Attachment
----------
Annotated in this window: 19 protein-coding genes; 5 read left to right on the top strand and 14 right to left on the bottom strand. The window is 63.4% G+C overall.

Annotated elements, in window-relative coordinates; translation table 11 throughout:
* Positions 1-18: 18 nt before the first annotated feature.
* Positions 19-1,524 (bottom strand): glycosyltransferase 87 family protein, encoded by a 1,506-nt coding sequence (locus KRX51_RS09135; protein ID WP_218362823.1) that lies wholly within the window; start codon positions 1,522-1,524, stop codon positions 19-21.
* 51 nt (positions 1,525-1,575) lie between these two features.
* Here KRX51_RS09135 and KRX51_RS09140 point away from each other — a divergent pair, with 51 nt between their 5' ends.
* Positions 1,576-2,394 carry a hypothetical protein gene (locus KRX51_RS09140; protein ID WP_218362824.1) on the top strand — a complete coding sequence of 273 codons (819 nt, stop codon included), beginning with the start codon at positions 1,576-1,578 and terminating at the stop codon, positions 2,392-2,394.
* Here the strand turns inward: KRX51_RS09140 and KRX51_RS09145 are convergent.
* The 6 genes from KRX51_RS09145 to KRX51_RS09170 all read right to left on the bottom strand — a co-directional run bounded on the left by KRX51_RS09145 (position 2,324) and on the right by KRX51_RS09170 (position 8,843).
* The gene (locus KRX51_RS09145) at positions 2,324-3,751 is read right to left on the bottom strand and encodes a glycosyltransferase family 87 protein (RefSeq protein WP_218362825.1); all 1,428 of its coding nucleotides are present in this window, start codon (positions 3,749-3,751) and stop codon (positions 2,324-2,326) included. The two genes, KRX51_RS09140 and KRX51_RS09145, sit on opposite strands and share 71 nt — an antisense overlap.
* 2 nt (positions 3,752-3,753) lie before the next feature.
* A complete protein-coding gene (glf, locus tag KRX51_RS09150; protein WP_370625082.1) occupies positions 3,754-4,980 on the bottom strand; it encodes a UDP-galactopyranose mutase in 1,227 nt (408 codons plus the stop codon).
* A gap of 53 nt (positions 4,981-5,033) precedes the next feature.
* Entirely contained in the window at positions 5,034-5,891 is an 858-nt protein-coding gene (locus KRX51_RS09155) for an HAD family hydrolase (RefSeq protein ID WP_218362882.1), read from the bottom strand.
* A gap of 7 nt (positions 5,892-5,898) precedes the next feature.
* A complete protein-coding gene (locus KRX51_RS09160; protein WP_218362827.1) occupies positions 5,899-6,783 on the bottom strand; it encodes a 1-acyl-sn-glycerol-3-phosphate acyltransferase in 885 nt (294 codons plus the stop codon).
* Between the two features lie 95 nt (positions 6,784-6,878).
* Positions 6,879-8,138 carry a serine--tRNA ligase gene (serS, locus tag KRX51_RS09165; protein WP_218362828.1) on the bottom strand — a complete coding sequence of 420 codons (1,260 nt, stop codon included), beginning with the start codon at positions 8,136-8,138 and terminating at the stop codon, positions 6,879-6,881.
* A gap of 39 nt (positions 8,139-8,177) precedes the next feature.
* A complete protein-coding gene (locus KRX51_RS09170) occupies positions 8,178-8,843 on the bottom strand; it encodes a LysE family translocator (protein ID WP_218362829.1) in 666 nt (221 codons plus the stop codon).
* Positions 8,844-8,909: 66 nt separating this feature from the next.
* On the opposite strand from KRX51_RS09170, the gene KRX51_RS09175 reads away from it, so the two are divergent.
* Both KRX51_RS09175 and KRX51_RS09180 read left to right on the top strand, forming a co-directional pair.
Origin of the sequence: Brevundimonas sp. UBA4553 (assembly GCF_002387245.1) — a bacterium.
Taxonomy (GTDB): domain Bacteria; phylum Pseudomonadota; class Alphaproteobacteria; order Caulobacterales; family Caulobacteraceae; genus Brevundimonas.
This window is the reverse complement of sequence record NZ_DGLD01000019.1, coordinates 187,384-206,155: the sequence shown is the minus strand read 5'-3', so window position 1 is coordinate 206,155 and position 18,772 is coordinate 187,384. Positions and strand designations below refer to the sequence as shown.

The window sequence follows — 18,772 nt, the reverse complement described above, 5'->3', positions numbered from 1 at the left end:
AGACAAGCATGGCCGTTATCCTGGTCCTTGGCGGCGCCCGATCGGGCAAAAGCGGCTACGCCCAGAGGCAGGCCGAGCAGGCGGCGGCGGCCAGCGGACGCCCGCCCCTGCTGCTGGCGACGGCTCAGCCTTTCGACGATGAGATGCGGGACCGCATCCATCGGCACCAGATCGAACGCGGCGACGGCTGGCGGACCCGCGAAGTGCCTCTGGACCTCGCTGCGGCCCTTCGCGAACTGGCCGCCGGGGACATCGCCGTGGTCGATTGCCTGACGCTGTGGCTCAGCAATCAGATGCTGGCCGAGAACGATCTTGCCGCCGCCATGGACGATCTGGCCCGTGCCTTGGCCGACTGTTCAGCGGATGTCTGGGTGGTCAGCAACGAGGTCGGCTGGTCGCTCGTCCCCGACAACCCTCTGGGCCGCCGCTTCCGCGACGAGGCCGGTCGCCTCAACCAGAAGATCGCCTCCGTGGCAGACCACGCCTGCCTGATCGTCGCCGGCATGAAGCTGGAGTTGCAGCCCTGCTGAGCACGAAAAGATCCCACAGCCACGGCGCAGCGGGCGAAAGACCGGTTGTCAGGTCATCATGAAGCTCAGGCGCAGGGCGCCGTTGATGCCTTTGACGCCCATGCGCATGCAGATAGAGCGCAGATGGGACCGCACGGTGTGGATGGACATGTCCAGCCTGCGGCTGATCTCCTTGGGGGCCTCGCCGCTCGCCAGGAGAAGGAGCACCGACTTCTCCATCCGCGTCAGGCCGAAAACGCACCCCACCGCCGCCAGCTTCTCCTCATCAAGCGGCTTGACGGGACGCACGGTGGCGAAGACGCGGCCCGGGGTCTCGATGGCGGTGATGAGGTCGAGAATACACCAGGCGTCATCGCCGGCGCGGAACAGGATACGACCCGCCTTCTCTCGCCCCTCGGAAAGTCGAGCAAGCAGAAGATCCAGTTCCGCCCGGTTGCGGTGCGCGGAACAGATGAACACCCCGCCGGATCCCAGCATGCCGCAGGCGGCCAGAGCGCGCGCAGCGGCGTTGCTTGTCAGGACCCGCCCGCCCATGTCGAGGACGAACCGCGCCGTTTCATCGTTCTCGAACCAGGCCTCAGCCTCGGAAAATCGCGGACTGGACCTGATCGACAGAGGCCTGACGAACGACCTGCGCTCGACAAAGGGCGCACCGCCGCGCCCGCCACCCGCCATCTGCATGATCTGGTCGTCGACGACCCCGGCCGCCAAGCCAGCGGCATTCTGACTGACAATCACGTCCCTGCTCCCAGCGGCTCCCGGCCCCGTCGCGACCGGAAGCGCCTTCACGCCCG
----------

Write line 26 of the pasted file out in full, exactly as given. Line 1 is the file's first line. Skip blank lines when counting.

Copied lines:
This window is the reverse complement of sequence record NZ_DGLD01000019.1, coordinates 187,384-206,155: the sequence shown is the minus strand read 5'-3', so window position 1 is coordinate 206,155 and position 18,772 is coordinate 187,384. Positions and strand designations below refer to the sequence as shown.